If all GISTs demonstrated KIT mutations and responded to Gleevec ®, GIST would provide an ideal model of how cancer diagnosis and therapy should be coupled in the era of molecular medicine. Unfortunately, neither is true. Although most patients demonstrate responses to the drug, not all do; furthermore, it is not yet clear how durable responses will be. It may be that KIT, like ABL (another tyrosine kinase that is inhibited by Gleevec ®, enabling treatment of chronic myelogenous leukemia 12-14) can undergo amplification or mutation resulting in a loss of the drug's effectiveness15. If so, a much better understanding of the pathogenesis of GIST will be required to enable effective long-term treatment.

    There are, in fact, many unanswered questions regarding GIST pathogenesis. Among the many unanswered questions of pathogenesis are the following.

    1. What are the molecular changes in benign GISTs. Several molecular and cytogenetic investigations suggest a relationship between changes on 9p and the development of benign GISTs.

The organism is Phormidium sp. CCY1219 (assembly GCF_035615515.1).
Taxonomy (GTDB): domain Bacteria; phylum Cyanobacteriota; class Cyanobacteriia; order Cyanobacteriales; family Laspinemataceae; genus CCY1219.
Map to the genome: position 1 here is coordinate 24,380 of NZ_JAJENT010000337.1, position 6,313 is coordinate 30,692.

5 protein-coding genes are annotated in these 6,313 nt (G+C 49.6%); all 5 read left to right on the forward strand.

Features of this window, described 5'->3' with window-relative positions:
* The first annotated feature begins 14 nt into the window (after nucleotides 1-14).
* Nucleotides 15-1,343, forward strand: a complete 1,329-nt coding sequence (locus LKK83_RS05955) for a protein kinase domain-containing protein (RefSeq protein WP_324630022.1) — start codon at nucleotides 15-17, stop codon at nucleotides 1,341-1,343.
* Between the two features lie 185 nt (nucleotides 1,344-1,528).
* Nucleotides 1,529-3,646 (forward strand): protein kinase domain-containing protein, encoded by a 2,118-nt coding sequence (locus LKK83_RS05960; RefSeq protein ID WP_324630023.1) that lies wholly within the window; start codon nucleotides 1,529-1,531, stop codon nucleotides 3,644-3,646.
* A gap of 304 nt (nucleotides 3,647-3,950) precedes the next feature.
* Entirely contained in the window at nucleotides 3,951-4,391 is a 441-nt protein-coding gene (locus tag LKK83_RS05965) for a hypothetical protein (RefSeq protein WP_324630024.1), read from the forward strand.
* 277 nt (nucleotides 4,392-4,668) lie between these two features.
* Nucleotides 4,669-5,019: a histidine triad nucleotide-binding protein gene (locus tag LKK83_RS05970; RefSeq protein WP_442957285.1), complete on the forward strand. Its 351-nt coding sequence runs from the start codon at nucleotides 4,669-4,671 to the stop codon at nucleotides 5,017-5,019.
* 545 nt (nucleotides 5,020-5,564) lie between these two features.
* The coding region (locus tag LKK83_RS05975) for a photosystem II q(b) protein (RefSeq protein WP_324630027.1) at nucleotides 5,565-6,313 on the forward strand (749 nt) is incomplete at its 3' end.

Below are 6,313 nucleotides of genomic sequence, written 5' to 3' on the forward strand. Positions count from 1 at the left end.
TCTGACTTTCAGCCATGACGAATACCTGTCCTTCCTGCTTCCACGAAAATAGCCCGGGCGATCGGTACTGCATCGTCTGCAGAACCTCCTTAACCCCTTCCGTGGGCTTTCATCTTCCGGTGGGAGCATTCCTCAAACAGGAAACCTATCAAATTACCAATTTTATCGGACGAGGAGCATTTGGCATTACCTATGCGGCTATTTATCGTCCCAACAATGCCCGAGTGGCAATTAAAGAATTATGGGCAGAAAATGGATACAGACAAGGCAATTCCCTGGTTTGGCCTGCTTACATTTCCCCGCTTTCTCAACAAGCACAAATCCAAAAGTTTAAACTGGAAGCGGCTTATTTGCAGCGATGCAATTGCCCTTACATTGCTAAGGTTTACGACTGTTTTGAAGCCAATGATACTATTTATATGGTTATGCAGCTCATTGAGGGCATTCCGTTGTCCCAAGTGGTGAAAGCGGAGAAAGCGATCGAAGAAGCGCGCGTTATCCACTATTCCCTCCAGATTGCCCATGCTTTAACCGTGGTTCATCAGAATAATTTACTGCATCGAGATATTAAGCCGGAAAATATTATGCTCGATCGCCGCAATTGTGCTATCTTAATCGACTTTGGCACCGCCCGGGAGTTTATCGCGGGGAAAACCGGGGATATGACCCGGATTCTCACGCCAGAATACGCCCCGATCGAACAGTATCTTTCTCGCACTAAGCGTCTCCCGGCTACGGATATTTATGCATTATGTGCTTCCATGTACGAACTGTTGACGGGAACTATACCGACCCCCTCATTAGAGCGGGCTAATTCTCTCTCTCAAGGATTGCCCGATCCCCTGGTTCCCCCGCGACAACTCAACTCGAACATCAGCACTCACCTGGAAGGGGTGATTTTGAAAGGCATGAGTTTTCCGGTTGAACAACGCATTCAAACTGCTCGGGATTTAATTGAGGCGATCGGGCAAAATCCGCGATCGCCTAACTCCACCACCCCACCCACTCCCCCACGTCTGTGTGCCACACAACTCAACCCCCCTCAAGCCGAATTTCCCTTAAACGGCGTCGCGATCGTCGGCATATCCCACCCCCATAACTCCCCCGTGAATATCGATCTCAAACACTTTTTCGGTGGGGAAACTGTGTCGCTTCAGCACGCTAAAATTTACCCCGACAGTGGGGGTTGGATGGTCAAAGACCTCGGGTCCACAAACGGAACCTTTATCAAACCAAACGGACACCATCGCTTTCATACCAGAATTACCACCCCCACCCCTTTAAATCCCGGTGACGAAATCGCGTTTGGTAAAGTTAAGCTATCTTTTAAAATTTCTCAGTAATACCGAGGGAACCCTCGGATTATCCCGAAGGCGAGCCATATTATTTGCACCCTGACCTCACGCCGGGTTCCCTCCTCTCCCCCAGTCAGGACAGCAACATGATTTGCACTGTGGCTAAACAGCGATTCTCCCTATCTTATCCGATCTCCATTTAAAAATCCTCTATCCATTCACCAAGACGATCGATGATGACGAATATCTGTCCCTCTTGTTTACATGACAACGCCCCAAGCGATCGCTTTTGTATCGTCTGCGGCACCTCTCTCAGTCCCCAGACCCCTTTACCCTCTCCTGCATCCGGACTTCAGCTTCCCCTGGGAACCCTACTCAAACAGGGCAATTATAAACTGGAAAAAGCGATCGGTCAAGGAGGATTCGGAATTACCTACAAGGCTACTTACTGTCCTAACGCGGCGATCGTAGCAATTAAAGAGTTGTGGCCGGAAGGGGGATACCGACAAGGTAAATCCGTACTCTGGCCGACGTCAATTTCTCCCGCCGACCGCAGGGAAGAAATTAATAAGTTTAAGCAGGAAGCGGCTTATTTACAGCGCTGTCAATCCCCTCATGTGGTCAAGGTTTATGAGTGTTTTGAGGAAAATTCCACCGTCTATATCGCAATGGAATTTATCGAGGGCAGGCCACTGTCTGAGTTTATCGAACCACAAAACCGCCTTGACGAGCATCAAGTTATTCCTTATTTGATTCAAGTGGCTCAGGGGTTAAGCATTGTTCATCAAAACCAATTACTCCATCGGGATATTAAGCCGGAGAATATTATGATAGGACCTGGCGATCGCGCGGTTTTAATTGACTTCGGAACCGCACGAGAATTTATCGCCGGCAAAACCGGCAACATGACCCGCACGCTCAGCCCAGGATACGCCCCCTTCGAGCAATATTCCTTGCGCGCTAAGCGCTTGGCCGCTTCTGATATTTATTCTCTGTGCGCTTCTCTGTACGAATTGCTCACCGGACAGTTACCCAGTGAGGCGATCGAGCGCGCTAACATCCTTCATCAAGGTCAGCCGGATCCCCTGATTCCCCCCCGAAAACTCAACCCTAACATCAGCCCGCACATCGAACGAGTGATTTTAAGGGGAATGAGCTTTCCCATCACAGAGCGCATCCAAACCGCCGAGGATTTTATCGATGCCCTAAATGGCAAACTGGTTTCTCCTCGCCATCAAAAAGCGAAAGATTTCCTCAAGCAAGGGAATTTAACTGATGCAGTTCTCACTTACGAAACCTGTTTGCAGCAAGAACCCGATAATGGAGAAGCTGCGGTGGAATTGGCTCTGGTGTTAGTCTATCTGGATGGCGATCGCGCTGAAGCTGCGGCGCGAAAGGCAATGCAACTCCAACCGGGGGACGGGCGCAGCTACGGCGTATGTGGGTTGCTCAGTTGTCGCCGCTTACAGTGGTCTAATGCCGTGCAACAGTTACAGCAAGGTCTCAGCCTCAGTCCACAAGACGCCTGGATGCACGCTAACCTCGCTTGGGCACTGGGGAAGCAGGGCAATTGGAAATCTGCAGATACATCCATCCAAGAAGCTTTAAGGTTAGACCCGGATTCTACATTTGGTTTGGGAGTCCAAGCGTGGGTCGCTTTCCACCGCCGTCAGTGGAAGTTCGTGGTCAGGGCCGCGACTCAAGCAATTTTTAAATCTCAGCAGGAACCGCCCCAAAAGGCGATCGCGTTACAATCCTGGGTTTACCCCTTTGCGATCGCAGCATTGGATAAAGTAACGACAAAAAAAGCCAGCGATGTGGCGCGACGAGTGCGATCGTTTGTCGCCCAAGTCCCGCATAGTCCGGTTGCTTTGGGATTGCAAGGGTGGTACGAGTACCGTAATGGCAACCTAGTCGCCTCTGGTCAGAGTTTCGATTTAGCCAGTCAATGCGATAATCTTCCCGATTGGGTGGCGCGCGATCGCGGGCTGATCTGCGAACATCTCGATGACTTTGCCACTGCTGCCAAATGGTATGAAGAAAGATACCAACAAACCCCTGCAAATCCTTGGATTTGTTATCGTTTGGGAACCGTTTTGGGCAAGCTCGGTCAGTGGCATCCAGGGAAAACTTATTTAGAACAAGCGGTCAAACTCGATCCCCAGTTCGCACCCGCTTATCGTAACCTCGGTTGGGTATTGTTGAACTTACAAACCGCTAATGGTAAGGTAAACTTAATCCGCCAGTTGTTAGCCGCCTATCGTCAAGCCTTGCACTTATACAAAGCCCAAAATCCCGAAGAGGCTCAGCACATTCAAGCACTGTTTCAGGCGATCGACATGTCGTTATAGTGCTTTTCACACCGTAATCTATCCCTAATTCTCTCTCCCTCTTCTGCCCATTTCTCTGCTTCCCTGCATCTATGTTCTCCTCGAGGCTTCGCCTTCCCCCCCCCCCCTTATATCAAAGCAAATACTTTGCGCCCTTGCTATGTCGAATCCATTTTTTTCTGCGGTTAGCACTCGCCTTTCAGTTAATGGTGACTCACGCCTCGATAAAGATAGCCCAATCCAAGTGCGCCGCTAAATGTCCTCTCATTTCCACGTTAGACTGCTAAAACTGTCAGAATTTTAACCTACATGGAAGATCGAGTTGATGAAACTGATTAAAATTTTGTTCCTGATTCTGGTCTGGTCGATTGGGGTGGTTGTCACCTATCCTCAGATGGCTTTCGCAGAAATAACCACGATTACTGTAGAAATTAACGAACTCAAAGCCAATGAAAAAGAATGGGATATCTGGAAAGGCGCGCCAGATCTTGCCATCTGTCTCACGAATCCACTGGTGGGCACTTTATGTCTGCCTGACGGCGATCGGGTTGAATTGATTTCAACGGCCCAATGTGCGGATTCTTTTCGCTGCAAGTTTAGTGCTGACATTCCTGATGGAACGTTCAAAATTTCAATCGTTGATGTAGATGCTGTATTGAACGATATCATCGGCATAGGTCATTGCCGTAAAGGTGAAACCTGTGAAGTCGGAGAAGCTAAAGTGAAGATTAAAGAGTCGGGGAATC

2. Are malignant GISTs malignant from their inception, or can they arise from preexisting benign tumors?

    3. Although KIT mutation may be sufficient to confer a malignant phenotype, it is clearly not required. Several studies suggest that nearly half of malignant GISTs do not demonstrate KIT mutations 10,11,16. Do these tumors demonstrate mutation or abnormal regulation of genes coding for other proteins in the KIT pathway, or are unrelated events on other chromosomes sufficient to confer malignancy?

    4. What are the downstream events that result from constitutive activation of KIT in GISTs? Do these differ from other tumors in which KIT is overexpressed? Do changes in the relative expressions of the short and long KIT transcript isoforms 17 have significance for pathogenesis or progrnosis?

    5. Many chromosomal and other genetic alterations have been observed in GIST (Table 1). Are these changes directly involved in pathogenesis, or are they a result of faulty regulation/repair?

    6. Do the stromal tumors arising in children with the Carney triad of GIST, pulmonary chondroma and extra-adrenal paraganglioma 18 result from the same genetic abnormalities as those accompanying their sporadic counterparts?

    Practical questions regarding routine diagnosis and therapy also remain, and must be thoroughly addressed before optimal treatment can be assured.